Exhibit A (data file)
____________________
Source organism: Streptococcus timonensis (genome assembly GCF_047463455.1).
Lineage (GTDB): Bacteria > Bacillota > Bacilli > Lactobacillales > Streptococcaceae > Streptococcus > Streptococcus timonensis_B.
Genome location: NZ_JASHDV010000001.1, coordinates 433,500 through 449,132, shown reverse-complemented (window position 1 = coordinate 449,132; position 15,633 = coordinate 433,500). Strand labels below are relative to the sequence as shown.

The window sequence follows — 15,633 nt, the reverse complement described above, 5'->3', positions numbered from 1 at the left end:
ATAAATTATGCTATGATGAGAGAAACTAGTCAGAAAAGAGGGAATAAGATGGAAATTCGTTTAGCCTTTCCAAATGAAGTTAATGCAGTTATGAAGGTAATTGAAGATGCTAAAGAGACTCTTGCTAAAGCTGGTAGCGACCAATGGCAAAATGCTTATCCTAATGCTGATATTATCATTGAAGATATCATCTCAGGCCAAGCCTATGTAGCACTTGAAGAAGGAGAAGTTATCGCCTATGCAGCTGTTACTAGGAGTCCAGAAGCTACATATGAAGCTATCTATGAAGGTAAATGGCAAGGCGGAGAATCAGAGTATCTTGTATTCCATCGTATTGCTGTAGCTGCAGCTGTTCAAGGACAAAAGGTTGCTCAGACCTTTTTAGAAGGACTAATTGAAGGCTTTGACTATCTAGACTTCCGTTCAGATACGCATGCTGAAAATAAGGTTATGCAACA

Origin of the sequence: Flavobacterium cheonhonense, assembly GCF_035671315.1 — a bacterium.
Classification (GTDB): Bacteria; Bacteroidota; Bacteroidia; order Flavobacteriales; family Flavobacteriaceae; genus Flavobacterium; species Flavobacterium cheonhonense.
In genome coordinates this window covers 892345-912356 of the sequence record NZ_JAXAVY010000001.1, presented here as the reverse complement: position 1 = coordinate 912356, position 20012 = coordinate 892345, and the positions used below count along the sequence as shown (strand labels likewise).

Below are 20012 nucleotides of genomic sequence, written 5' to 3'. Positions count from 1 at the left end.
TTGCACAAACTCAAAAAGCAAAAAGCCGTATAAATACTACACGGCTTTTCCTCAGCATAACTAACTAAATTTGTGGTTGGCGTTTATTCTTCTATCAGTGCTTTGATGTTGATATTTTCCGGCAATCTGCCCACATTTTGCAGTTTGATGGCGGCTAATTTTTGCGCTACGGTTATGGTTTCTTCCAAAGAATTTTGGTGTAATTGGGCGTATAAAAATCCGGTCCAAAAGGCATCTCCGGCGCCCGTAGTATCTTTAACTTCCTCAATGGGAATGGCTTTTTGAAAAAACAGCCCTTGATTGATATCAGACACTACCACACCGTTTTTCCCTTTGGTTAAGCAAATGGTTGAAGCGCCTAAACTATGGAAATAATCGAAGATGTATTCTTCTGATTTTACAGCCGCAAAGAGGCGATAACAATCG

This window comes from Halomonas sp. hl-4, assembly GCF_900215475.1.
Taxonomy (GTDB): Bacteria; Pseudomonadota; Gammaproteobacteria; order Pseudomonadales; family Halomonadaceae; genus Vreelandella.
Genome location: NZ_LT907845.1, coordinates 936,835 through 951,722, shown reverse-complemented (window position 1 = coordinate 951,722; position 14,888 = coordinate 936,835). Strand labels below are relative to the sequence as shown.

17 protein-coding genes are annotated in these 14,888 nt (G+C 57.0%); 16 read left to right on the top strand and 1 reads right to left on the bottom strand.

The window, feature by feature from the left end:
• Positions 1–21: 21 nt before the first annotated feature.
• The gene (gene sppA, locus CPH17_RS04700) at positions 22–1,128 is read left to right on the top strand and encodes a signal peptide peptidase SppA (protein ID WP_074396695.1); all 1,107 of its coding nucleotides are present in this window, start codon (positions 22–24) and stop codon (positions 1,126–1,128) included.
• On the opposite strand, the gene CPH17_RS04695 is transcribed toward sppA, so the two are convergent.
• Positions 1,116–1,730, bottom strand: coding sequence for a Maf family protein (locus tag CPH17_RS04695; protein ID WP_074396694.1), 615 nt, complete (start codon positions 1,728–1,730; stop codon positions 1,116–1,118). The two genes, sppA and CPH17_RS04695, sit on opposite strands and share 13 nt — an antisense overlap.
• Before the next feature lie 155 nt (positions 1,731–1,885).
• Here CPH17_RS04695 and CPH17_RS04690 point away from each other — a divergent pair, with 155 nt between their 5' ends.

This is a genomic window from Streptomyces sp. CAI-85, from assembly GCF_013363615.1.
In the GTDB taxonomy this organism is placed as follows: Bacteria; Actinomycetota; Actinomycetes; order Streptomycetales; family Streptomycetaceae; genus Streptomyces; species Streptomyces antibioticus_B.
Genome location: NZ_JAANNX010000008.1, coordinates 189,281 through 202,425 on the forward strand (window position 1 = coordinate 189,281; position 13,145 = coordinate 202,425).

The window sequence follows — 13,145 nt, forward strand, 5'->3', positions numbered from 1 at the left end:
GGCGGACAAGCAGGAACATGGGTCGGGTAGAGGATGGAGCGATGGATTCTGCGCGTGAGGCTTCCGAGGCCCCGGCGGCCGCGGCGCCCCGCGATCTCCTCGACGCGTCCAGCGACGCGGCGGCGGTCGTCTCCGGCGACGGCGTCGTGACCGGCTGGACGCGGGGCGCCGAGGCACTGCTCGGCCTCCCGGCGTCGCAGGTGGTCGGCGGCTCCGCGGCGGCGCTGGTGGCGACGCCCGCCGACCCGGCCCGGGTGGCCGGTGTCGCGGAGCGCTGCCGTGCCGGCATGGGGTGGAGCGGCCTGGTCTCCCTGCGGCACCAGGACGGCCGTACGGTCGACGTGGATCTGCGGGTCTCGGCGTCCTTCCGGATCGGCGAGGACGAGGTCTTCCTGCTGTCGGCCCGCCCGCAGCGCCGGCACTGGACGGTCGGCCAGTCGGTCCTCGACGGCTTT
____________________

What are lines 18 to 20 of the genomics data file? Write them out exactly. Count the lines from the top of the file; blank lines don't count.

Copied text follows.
• On the opposite strand, the gene CPH17_RS04695 is transcribed toward sppA, so the two are convergent.
• Positions 1,116–1,730, bottom strand: coding sequence for a Maf family protein (locus tag CPH17_RS04695; protein ID WP_074396694.1), 615 nt, complete (start codon positions 1,728–1,730; stop codon positions 1,116–1,118). The two genes, sppA and CPH17_RS04695, sit on opposite strands and share 13 nt — an antisense overlap.
• Before the next feature lie 155 nt (positions 1,731–1,885).